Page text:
I run Ubuntu 15.04 on my notebook. I tried to upgrade to a higher version but it failed. It is no longer supported.

I tried to upgrade to a higher version on my 32-bit PC. The upgrade failed and now standard updates for my PC fail with some sort message saying "file cannot be found".


3 Answers 3


The only way to upgrade your system is to backup your data to external media and then clean-install 18.04 LTS. Starting with 19.10, Ubuntu no longer supports i386 hardware. And so as such for 20.04 and beyond, there are no more 32-bit images. 15.10 is old, and long since end of life as well, and the next upgrade you could go to directly, 16.04, is also End of Life. So in-place upgrades are out of the question here.

The latest release you could do is probably 18.04 which had a 32-bit release, but all subsequent releases after that which had i386 support for 32-bit processors are now End of Life as well, so you will lose the ability to upgrade your OS version in about a year and a half's time (18.04 LTS has 5 years of support, so it dies about april-julyish next year). If you are absolutely sure that your processor is not a 64-bit processor, then this is your only option, and then you will need to purchase replacement equipment come next year.

If you are unable to download 18.04 and put it on a disk, and you are unable to find 18.04 DVD or USB installation media (it's been ages since Ubuntu fit onto a CD, they all require DVD media now for installation images), you will need to replace your computer.

(However, if you can verify your CPU model and determine it is 64-bit capable then you can probably install newer versions of Ubuntu. If you know the processor in your system, then add the information about the processor on the computer to your question as an edit please.)

  • I seem to recall that a couple official flavors of Ubuntu (Lubuntu? Budgie?) do have 32-bit images as recently as 20.04.
    – Zeiss Ikon
    Jan 5 at 15:43
  • 1
    @ZeissIkon per the Lubuntu team devs, no, they dropped after 18.10. 18.04 was the last non-EOL release of any variant of Ubuntu that had 32bit support. since all subsequent releases between 18.04 and 20.04 are all End of Life. Therefore, 18.04 is the 'last release of 32-bit Ubuntu or its variants' installers available that is not End of Life'. If Budgie released 32bit they did it WITHOUT the Ubuntu repositories since they don't have the majority of 32bit libs necessary (only a small number of 32bit libraries still exist in the repos, they're not enough to full-run ubuntu on i386 though)
    – Thomas Ward
    Jan 5 at 15:47
  • If you need a CD, the Ubuntu minimal CD (now ubuntu server iso) will fit on a CD. It's like 64MB. Use this iso to install a somewhat headless system. After installation, reboot, sign into the terminal, and then run sudo tasksel to install a desktop. Select a desktop from the menu (do not select a "live" desktop) and then press TAB and ENTER when you are done. Reboot after the process is finished.
    – mchid
    Jan 5 at 19:04
  • 1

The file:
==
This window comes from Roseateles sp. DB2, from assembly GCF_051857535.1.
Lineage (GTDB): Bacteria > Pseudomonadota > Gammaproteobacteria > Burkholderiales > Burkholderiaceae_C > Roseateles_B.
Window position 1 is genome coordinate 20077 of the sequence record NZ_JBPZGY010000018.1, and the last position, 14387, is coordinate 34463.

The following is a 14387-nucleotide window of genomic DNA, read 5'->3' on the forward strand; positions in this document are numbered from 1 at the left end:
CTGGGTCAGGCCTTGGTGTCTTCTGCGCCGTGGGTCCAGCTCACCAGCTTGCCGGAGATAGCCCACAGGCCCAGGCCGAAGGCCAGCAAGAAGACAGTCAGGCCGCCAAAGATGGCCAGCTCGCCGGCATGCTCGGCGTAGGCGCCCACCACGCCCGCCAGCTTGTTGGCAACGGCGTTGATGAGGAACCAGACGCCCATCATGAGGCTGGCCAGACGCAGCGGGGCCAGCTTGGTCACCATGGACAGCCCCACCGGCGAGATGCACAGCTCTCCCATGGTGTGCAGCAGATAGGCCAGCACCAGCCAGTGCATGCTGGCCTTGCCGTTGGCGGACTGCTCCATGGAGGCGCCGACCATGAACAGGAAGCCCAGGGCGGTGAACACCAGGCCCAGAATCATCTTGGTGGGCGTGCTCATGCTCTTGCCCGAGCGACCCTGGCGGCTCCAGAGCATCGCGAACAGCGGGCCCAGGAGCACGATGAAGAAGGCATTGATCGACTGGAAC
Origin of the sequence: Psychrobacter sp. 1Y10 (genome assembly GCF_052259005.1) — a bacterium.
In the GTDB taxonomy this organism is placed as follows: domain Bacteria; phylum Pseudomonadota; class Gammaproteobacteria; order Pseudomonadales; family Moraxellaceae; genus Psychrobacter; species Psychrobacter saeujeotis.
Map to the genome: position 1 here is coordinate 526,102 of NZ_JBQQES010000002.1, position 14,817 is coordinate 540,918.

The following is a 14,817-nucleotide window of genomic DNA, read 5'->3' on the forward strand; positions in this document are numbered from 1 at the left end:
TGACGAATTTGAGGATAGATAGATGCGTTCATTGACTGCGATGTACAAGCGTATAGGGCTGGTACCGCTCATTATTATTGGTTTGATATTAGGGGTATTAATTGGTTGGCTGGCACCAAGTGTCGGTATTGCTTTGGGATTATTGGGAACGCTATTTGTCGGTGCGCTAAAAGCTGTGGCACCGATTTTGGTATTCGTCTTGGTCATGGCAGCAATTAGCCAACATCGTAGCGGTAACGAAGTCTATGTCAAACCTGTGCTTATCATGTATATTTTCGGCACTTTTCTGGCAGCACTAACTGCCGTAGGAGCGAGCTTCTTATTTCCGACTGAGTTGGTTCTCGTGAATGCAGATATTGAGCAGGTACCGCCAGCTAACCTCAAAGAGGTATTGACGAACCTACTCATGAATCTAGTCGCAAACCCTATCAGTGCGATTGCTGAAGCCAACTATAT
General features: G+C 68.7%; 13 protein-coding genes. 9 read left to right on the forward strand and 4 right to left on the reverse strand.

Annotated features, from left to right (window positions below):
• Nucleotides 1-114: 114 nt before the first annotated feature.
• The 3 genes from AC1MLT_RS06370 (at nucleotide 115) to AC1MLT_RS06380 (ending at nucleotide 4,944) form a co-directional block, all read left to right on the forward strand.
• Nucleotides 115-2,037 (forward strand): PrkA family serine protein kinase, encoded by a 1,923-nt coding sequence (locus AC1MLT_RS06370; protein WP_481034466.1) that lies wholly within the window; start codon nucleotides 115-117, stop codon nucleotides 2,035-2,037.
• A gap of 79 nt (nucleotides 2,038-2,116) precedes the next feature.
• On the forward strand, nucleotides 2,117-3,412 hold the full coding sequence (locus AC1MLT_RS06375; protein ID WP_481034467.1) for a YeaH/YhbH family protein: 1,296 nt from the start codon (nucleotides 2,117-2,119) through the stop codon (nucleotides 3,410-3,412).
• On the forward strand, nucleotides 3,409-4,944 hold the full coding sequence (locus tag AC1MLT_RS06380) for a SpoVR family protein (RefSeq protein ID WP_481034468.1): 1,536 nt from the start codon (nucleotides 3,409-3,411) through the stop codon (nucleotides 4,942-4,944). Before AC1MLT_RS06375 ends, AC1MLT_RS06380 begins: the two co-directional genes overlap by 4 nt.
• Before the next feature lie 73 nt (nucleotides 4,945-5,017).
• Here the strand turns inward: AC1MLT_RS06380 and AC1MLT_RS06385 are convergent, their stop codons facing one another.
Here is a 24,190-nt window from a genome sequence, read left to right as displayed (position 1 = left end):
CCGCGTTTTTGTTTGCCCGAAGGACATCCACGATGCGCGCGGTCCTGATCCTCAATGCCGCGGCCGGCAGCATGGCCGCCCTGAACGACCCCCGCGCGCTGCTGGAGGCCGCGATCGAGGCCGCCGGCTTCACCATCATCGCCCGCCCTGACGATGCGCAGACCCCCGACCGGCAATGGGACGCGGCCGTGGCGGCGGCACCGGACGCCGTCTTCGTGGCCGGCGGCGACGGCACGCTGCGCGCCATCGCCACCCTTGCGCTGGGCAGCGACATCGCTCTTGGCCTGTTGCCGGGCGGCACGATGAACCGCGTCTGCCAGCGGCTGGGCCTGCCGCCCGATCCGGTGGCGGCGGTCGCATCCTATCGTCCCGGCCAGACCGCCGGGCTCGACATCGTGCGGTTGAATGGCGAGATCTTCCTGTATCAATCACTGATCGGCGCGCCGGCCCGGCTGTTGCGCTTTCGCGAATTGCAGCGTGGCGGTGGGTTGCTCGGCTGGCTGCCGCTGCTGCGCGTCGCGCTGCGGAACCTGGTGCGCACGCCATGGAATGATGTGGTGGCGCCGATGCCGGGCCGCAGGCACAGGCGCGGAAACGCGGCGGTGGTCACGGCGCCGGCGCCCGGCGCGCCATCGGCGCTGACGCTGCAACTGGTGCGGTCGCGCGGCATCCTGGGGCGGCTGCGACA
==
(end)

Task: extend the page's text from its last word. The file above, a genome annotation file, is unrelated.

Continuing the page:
It should be noted that there is a bug with tasksel. ONLY use tasksel to install packages. Never use tasksel to uninstall packages.
    – mchid
    Jan 5 at 19:05
  • 2
    I just realized, there is an official Ubuntu 32 bit Ubuntu minimal CD version available for 18.04. Personally, I would recommend upgrading to 64 bit but if it's absolutely necessary, this is certainly an option.
    – mchid
    Jan 5 at 19:10

Before you begin, backup your personal data. This method is a complete installation and not an upgrade so you will lose your existing data. If you have Windows installed, make sure you have an installation media to replace Windows is something goes wrong. This method is for legacy BIOS and not for UEFI.

Personally, I would recommend using 64-bit Ubuntu if your computer is compatible. If you absolutely cannot use 64-bit and your only option is i386, Ubuntu has a minimal CD available for 18.04.

First, click here to download the Ubuntu 18.04 i386 "mini.iso". You can find the download at this location.

Burn the iso to a CD and do the installation. The installer is really basic, similar to BIOS mode settings interface. Use the arrow keys and TAB key to navigate. Use the Space Bar to select items, and use the ENTER key to press ENTER.

Select your partition. Select your mount point as / (assuming you use only one partition for Ubuntu). The default filesystem type is EXT4. You do not need to reformat, this is up to you.

After installation, reboot, sign into the terminal, and then run:

sudo tasksel

to install a desktop environment.

tasksel screenshot

Use the arrow keys navigate. Use the Space Bar to select a desktop (e.g., Ubuntu Desktop, Xubuntu, etc). Do not select a "live" desktop.

When you are done, press the TAB key to select <Ok> and then press ENTER.

Installation may take a few minutes. After installation, reboot and sign into your desktop.



  • If you get a command not found error for tasksel, simply run sudo apt update and sudo apt install tasksel and then try again.

  • You may want to run: sudo apt update and sudo apt dist-upgrade before your run tasksel. This will help to avoid installation problems by making sure everything is up to date.

Additional note:

  • One time, I used this method and GRUB was installed to the USB drive instead of the computer. The computer will boot to GRUB when the USB drive is plugged in. If this happens, install GRUB to the correct drive by running:

    sudo grub-install /dev/sdX

where "X" is the letter for the drive. Use lsblk to identify your internal drive.


If your computer is actually only able to do 32 bit there is an up to date option. It is called emmabuntus and has a 32 bit based on debian stable. I have used it on very old computers and it works very well even on 1Gb ram. Available desktops are xfce (like Xubuntu) and LXQt very similar to Lubuntu.Disrowatch



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